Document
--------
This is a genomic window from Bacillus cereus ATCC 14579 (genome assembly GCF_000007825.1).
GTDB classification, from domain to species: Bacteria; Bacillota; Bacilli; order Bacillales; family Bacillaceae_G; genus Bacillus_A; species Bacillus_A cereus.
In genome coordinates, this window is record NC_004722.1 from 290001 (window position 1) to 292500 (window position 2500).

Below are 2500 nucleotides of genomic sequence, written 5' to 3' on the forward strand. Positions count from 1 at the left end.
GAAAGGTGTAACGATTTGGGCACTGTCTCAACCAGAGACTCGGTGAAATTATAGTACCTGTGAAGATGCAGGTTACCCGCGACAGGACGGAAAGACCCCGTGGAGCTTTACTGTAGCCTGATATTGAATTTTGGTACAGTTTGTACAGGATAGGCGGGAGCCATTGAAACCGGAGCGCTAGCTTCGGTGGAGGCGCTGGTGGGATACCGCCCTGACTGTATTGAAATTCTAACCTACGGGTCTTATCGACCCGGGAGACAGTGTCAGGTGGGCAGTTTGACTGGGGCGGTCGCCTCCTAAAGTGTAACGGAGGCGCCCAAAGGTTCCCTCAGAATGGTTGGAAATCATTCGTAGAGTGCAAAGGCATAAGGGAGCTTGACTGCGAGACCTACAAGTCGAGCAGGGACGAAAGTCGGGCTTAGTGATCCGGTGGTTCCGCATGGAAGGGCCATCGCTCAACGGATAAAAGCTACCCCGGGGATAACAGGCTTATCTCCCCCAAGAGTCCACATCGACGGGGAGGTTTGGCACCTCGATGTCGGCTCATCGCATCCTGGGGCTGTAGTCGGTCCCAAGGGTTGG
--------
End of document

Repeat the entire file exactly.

This is a genomic window from Bacillus cereus ATCC 14579 (genome assembly GCF_000007825.1).
GTDB classification, from domain to species: Bacteria; Bacillota; Bacilli; order Bacillales; family Bacillaceae_G; genus Bacillus_A; species Bacillus_A cereus.
In genome coordinates, this window is record NC_004722.1 from 290001 (window position 1) to 292500 (window position 2500).

Below are 2500 nucleotides of genomic sequence, written 5' to 3' on the forward strand. Positions count from 1 at the left end.
GAAAGGTGTAACGATTTGGGCACTGTCTCAACCAGAGACTCGGTGAAATTATAGTACCTGTGAAGATGCAGGTTACCCGCGACAGGACGGAAAGACCCCGTGGAGCTTTACTGTAGCCTGATATTGAATTTTGGTACAGTTTGTACAGGATAGGCGGGAGCCATTGAAACCGGAGCGCTAGCTTCGGTGGAGGCGCTGGTGGGATACCGCCCTGACTGTATTGAAATTCTAACCTACGGGTCTTATCGACCCGGGAGACAGTGTCAGGTGGGCAGTTTGACTGGGGCGGTCGCCTCCTAAAGTGTAACGGAGGCGCCCAAAGGTTCCCTCAGAATGGTTGGAAATCATTCGTAGAGTGCAAAGGCATAAGGGAGCTTGACTGCGAGACCTACAAGTCGAGCAGGGACGAAAGTCGGGCTTAGTGATCCGGTGGTTCCGCATGGAAGGGCCATCGCTCAACGGATAAAAGCTACCCCGGGGATAACAGGCTTATCTCCCCCAAGAGTCCACATCGACGGGGAGGTTTGGCACCTCGATGTCGGCTCATCGCATCCTGGGGCTGTAGTCGGTCCCAAGGGTTGG